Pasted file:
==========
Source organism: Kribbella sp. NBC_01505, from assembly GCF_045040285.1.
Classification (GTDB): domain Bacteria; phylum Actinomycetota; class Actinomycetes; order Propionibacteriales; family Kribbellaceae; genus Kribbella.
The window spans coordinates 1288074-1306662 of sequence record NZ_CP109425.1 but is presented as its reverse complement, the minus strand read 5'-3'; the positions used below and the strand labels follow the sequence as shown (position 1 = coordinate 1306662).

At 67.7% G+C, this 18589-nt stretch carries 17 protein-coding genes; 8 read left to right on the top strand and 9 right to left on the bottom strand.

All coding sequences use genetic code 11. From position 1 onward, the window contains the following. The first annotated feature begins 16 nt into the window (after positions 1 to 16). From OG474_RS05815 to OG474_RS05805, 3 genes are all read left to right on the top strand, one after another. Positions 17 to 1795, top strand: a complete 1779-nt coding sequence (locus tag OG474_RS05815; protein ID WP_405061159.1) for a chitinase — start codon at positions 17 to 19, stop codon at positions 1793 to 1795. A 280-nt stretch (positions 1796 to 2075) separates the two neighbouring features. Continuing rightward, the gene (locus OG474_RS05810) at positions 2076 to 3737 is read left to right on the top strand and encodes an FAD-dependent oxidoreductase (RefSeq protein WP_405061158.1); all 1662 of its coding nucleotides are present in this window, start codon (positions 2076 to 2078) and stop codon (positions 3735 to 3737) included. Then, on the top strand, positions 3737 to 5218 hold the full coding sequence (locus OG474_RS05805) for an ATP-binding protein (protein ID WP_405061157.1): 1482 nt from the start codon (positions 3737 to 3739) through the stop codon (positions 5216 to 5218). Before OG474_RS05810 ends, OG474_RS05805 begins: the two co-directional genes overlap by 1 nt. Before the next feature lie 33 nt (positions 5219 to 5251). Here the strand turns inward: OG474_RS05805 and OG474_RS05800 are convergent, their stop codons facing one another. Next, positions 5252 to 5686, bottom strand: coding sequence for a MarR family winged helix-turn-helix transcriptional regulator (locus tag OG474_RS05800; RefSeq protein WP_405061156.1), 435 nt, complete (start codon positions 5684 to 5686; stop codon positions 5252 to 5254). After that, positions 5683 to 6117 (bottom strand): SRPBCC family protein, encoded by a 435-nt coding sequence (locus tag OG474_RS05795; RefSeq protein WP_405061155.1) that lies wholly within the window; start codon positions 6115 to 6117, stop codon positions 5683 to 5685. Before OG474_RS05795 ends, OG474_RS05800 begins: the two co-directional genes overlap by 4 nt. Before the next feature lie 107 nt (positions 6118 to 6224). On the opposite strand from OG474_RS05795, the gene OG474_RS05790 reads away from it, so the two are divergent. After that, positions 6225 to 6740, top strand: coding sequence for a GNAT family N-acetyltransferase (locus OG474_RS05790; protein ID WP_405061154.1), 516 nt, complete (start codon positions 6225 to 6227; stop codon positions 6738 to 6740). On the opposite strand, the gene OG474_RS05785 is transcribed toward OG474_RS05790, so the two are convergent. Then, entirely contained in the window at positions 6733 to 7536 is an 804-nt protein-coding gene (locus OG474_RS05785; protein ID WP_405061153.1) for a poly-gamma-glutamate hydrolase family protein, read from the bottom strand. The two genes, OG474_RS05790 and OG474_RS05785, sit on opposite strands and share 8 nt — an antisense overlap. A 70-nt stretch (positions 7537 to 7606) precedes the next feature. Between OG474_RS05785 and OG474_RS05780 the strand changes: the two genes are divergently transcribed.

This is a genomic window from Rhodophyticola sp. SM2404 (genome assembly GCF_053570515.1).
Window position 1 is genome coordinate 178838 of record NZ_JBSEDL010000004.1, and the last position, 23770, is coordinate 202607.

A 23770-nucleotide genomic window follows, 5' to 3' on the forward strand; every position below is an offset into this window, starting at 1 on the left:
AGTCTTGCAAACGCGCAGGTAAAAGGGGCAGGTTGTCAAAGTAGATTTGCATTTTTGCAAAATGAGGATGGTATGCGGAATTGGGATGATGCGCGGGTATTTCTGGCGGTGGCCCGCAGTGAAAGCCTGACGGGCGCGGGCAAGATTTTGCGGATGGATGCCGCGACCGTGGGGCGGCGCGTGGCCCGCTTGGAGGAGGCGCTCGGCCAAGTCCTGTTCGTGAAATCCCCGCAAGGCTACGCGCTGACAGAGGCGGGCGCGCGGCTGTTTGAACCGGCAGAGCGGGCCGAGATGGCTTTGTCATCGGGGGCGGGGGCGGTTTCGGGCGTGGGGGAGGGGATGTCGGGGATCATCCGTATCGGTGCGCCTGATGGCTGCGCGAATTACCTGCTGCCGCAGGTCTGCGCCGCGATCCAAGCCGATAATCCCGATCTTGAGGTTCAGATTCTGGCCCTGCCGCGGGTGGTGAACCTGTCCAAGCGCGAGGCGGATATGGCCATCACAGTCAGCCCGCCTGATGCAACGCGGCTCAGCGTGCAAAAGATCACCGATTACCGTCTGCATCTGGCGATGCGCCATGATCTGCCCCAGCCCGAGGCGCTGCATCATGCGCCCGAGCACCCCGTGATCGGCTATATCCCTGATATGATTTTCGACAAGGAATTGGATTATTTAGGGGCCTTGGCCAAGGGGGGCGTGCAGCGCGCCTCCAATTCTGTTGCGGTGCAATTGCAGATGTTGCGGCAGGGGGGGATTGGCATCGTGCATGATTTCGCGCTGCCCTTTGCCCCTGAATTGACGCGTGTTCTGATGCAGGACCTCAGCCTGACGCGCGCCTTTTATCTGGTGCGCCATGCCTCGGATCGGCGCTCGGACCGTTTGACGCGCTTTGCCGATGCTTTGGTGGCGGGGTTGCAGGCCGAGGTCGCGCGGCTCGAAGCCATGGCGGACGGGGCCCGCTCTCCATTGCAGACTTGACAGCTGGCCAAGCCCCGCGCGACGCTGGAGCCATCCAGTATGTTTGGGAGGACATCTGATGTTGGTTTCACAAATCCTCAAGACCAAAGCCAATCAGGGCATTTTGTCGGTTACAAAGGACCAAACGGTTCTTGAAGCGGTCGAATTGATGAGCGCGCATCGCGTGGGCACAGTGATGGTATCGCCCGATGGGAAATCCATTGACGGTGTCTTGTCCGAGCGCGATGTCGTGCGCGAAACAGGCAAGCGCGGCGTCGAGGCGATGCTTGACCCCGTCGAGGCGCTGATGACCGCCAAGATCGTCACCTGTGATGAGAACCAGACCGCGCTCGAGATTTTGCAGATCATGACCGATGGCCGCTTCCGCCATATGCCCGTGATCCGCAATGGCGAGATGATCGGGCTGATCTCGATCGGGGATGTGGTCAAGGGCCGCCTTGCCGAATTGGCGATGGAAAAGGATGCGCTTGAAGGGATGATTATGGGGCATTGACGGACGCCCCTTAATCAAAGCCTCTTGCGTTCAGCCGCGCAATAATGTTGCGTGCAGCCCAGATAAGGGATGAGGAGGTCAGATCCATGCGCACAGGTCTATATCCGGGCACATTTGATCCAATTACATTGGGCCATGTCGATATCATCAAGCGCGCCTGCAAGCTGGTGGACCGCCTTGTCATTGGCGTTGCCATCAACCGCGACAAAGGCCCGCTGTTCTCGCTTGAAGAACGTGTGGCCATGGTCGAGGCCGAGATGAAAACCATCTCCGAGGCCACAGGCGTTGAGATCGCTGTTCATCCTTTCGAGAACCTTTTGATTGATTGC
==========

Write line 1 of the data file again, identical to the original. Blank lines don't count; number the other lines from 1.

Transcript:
Source organism: Kribbella sp. NBC_01505, from assembly GCF_045040285.1.